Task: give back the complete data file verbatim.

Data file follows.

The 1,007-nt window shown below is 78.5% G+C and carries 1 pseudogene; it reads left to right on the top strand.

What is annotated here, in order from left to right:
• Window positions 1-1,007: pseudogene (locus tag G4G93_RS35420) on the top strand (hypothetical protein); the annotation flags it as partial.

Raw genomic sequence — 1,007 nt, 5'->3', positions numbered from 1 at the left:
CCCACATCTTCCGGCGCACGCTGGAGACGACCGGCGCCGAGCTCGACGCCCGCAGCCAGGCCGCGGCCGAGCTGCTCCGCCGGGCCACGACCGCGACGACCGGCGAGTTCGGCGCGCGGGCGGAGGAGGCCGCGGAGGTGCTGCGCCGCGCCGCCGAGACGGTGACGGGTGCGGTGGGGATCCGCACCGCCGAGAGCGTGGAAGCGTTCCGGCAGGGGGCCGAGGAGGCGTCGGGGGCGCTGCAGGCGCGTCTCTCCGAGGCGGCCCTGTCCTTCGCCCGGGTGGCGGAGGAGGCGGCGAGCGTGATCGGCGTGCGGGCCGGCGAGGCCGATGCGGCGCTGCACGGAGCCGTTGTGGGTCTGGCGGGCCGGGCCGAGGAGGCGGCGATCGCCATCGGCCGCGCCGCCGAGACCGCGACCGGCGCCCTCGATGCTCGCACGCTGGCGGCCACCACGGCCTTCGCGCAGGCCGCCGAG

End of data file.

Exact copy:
The 1,007-nt window shown below is 78.5% G+C and carries 1 pseudogene; it reads left to right on the top strand.

What is annotated here, in order from left to right:
• Window positions 1-1,007: pseudogene (locus tag G4G93_RS35420) on the top strand (hypothetical protein); the annotation flags it as partial.

Raw genomic sequence — 1,007 nt, 5'->3', positions numbered from 1 at the left:
CCCACATCTTCCGGCGCACGCTGGAGACGACCGGCGCCGAGCTCGACGCCCGCAGCCAGGCCGCGGCCGAGCTGCTCCGCCGGGCCACGACCGCGACGACCGGCGAGTTCGGCGCGCGGGCGGAGGAGGCCGCGGAGGTGCTGCGCCGCGCCGCCGAGACGGTGACGGGTGCGGTGGGGATCCGCACCGCCGAGAGCGTGGAAGCGTTCCGGCAGGGGGCCGAGGAGGCGTCGGGGGCGCTGCAGGCGCGTCTCTCCGAGGCGGCCCTGTCCTTCGCCCGGGTGGCGGAGGAGGCGGCGAGCGTGATCGGCGTGCGGGCCGGCGAGGCCGATGCGGCGCTGCACGGAGCCGTTGTGGGTCTGGCGGGCCGGGCCGAGGAGGCGGCGATCGCCATCGGCCGCGCCGCCGAGACCGCGACCGGCGCCCTCGATGCTCGCACGCTGGCGGCCACCACGGCCTTCGCGCAGGCCGCCGAG